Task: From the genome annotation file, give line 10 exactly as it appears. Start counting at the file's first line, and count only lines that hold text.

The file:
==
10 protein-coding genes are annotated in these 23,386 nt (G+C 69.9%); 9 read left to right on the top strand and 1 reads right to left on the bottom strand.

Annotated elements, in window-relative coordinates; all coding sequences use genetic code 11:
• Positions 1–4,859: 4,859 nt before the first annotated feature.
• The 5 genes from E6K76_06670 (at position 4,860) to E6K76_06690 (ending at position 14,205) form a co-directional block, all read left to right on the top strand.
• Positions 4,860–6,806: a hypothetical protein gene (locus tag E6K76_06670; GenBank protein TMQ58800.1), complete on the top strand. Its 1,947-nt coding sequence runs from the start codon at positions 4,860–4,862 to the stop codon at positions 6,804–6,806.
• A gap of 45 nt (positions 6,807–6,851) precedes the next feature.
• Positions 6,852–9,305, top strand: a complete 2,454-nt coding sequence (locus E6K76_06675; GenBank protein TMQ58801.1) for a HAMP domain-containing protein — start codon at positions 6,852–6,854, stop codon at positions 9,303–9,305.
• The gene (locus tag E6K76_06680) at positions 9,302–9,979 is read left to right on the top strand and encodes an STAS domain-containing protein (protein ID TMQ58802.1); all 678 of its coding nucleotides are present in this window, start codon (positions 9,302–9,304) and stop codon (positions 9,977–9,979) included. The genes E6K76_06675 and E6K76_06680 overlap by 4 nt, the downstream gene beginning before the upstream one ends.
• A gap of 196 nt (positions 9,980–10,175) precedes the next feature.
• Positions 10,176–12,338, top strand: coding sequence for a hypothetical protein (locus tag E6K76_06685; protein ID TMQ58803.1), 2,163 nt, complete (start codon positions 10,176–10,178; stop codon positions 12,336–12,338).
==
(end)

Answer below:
• Positions 10,176–12,338, top strand: coding sequence for a hypothetical protein (locus tag E6K76_06685; protein ID TMQ58803.1), 2,163 nt, complete (start codon positions 10,176–10,178; stop codon positions 12,336–12,338).